Standing up

by missmaudy

A week or so ago, I was innocently riding my bike down the street near me, concentrating on the obvious things like not falling off and watching out for cars and small children (it was the school holidays) when a ute went past me, with the driver hanging out the window yelling something at me. I didn’t actually hear the words he said, but the tone wasn’t pleasant and honestly,  how many young idiots in utes yell nice words at fat ladies on bikes?

One of the benefits of wandering into middle age is becoming invisible to young idiots like that. So to say I was surprised and shocked by the whole encounter would be an understatement to say the least. By the time I’d collected myself he’d disappeared from view, and what would I do about it anyway? He may have been being encouraging? Anyway, I felt sort of squicky and uncomfortable all day, decided to give him the benefit of the doubt, built a bit of a bridge and got over it and as if I would ever run into him again to confront him about it anyway.

Fast forward to yesterday… I was running really late for work (damn daylight savings) and drove to work. Anyway,  all flustered (daylight savings, who’d have it) and went the wrong way out of the driveway. So, a quick detour down the next street and whadderyou know… there’s the very distinctive ute that went past me. I spent all day yesterday internally debating the whole thing about whether I should go and confront him or continue to walk away.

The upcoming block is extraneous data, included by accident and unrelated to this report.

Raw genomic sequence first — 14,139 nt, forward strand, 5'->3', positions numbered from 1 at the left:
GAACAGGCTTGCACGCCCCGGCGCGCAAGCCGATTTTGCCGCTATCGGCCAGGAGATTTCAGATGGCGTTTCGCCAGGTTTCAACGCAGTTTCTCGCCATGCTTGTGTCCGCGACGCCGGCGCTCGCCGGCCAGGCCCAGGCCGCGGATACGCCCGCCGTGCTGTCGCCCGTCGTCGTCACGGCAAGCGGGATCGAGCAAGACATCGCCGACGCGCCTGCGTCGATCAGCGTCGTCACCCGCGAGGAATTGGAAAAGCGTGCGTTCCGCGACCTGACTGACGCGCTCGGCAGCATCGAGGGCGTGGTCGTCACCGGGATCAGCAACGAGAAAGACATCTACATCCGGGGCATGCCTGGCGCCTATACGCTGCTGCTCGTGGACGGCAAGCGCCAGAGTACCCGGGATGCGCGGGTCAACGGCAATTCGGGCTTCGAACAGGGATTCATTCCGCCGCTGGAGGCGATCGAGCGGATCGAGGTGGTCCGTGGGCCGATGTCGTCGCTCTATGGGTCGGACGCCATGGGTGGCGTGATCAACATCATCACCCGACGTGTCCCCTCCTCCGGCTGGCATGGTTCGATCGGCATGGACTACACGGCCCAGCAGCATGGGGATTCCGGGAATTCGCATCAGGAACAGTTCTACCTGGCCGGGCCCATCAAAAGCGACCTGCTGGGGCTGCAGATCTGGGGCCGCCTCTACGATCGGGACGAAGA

I’m not the most confrontational soul, and I’ll do anything to avoid an argument. But this wasn’t an argument. This was someone else going out of his way to make someone else miserable for no reason but his own amusement. I was minding my own business when he chose to yell at me, and his actions impacted on me in such a way that I was really quite upset, whereas if he’d chosen to mind his own business too – both of us would have continued to have a pleasant day.

This morning, I confronted him.

I told him he would have no idea who I was and no idea why I was there, but when I reminded him, I think he knew . Of course he denied it, then said if he did do it, he didn’t remember what he said.  I very calmly (on the outside) told him that his actions made me feel uncomfortable, he insisted he was yelling encouragement and if I didn’t hear his words, how do I know he wasn’t? One raised eyebrow from me. He didn’t continue to insist he was being encouraging. He did apologise a couple of times (to his credit), and I told him that next time he went to yell out the window at anyone, he should think about how his mum or his sister or his girlfriend would feel to be on the receiving end of what ever it was he said.

Then I continued on my way to work (still shaking like a leaf, I might add!), and if I’ve made him feel as uncomfortable as he made me feel and made him think about it for a second next time he decides it’s an ace idea to shout out the window… He’s only 19 or 20, so he’s got 60 years ahead of him of being a dick, and maybe I might have re-directed his path a smidgeon. Maybe I haven’t, but for one small moment he knew what it was like to be me.